BUS passengers face service cuts and higher fares because the Welsh Assembly Government is adding 10% to fuel bills.
Two Pembrokeshire services have already been axed while fares in North-East Wales have twice increased by 8% in three months.
Managers said yesterday the WAG’s unprecedented decision on fuel duty would cost the Welsh bus industry millions of pounds.
But they warned the ultimate losers would be passengers, council taxpayers and the environment, because of higher fares and costlier bus contracts for councils.
Even the WAG will take a hit, paying more for pensioners’ free travel under a formula based on average bus fares.
Fuel duty is increasing by 4p per litre, spread over two stages – last October and in April this year.
English bus operators were compensated for the 2p rise last autumn, but the WAG decided to withhold the rebate in Wales.
A WAG spokesman said the fuel-duty rebate, Bus Service Operators’ Grant, was paid on the basis of miles travelled, and did not reward or penalise the performance of bus operators, nor did it encourage the use of greener fuels or technologies.
“Our consultation paper Putting Passengers First sets out our intention to review the arrangements for both BSOG and other bus subsidies in order to promote a more direct link between subsidy levels and our priorities for tackling congestion, poor performance and accessibility,” he said.
“We are preparing to review the subsidy arrangements as a result of the consultation findings.”
Stagecoach in South Wales, which operates across Gwent and the Valleys, said the first 2p rise would add £175,000 to its fuel bill over a year.
Swansea-based First Cymru said the rise would cost it more than £190,000, which would double with April’s rise.
“It will cost operators millions of pounds, if you add up across Wales,” said Justin Davies, First Cymru’s managing director.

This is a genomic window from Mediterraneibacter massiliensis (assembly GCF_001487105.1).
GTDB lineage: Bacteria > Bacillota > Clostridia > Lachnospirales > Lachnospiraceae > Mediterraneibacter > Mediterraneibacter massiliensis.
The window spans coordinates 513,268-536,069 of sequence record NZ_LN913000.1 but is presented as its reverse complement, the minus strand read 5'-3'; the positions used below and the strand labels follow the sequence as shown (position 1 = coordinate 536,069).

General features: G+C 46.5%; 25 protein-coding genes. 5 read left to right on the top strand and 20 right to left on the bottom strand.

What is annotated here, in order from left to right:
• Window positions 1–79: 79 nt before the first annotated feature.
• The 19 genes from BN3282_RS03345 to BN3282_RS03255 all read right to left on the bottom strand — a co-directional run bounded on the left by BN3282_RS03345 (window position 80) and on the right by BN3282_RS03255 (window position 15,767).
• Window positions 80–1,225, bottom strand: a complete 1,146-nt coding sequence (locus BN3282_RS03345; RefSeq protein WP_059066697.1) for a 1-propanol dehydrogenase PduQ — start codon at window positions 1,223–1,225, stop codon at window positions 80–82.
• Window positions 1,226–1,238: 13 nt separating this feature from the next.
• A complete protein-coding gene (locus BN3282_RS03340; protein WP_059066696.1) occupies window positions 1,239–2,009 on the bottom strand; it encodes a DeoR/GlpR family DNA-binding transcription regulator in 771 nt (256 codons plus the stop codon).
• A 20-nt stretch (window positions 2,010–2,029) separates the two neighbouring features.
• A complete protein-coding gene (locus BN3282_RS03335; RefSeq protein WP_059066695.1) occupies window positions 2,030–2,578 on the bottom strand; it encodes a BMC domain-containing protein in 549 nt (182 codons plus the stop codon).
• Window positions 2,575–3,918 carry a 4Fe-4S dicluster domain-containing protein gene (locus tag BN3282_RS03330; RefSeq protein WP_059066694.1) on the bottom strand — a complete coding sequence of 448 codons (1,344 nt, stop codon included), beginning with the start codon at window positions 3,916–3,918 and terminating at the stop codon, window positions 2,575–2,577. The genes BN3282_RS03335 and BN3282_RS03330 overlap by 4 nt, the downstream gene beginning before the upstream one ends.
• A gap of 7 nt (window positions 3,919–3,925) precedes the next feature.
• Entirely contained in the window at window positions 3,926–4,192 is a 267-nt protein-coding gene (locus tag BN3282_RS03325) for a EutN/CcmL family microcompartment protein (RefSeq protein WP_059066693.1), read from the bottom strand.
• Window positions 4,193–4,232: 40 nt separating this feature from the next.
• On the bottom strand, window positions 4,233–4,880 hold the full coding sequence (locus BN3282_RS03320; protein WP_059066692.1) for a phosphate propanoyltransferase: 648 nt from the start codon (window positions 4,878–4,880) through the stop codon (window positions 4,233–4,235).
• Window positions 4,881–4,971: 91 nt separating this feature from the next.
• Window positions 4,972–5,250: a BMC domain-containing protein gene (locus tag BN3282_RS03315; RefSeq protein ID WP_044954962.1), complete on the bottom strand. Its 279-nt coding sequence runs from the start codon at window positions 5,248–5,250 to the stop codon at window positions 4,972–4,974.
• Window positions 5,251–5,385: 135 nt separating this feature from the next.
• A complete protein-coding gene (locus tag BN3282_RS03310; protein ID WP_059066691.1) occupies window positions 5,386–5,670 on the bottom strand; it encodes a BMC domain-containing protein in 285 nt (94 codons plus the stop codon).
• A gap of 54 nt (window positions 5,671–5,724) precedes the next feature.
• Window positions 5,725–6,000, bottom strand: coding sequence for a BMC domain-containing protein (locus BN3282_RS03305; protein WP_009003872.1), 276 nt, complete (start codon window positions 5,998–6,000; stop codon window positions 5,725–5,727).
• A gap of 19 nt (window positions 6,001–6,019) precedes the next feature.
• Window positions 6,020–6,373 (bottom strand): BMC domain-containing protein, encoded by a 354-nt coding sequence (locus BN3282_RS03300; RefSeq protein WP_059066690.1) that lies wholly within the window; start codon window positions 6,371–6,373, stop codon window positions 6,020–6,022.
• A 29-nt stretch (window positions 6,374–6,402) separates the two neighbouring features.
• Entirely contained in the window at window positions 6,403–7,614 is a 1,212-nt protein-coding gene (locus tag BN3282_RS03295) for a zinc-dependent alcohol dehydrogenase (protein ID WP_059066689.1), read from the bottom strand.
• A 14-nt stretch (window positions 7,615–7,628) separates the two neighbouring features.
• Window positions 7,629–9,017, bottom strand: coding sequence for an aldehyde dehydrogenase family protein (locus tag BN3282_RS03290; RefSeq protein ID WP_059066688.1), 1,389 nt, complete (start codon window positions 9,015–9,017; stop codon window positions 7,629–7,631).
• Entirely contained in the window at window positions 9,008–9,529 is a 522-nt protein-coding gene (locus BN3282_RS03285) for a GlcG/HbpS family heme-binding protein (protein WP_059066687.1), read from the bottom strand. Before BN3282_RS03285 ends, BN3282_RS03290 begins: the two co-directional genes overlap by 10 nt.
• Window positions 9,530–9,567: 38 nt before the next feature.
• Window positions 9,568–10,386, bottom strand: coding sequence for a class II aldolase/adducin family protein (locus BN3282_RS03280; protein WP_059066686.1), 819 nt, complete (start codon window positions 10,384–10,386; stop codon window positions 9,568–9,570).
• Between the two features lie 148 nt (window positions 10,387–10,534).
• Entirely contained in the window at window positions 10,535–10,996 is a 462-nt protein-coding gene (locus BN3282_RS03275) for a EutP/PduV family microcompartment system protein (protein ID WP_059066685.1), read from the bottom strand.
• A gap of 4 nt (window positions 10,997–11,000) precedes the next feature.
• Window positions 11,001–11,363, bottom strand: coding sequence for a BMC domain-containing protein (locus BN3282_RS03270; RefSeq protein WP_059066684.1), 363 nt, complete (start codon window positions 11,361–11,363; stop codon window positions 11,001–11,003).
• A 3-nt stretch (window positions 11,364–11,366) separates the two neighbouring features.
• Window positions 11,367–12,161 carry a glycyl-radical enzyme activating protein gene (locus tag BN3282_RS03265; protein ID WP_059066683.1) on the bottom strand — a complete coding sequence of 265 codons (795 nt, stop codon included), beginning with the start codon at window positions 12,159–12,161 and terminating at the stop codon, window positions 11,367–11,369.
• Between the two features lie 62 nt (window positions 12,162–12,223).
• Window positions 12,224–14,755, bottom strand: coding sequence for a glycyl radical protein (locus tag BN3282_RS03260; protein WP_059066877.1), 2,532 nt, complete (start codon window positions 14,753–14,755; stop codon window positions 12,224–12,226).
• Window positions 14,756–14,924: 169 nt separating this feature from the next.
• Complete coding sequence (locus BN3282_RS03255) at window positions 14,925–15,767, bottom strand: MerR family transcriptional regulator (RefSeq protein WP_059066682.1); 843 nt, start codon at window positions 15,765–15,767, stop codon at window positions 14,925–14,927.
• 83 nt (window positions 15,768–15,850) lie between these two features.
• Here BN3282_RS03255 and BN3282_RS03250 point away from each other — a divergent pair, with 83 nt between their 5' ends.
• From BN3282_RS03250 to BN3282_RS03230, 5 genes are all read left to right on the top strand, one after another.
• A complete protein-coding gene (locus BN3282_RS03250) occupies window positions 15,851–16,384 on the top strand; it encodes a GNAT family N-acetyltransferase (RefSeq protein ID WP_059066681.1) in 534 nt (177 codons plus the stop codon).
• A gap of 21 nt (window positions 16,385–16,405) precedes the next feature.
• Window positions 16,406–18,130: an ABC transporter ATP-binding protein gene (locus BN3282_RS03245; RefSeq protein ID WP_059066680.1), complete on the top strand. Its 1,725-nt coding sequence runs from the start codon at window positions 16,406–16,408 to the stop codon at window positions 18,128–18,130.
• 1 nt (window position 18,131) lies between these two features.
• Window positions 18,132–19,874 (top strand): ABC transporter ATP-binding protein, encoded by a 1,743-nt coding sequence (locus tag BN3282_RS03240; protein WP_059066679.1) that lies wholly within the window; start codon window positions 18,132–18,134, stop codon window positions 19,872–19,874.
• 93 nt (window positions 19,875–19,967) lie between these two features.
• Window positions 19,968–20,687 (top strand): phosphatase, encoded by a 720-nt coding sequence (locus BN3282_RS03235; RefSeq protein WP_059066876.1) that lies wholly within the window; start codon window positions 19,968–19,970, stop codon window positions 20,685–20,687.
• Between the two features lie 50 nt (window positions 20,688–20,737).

His company would have to raise fares or withdraw services.
“At a time when we’re trying to promote public transport and I think the WAG is trying to produce a transport policy, it seems to be perverse to be tipping over in the opposite direction.”
The WAG’s fuel-price increase could hit rural areas especially. Richards Brothers, which operates 65 buses in Pembrokeshire and Ceredigion, has already withdrawn local services and will look for other potential savings.
“We’ve cut back two journeys in the evening in Fishguard, because of the rising costs,” said partner Malcolm Richards.
Lewis y Llan, which provides council-funded buses across rural Anglesey, could surrender contracts and cancel services.
Managing director Tony Lewis, whose fuel bill stands to rise by £7,000 a year, said, “We worked out a price and our profit margin for the contracts. We expected the fuel duty to be constant.”
Gareth Davies of Wrexham- based GHA Coaches said, “In the past the rebate has gone up automatically, and 2p on a litre makes a lot of difference.
“The only way to claw that back is to put the fares up, which is a last resort because it can scare passengers away. We’ve had to put them up twice in the last three months, by 8% each time, just for the diesel costs.
“The more the fares go up, the more the average fare goes up and the more the WAG have to pay out on the free passes.
“Passengers are the ones who will lose out. They will pay more and services could be cut.”
John Gould, managing director of Stagecoach in South Wales, said the situation was unprecedented. “This is why operators haven’t anticipated the extra cost. We may have to bring forward our September fares rise.”
Conservative AM Andrew Davies, Shadow Transport Minister, said the situation made a mockery of the Labour-Plaid Cymru coalition’s transport promises.
“It affects us all if bus fares go up or services are cut. It puts more traffic on the roads and it takes away the choice that people should have in a 21st-century country.”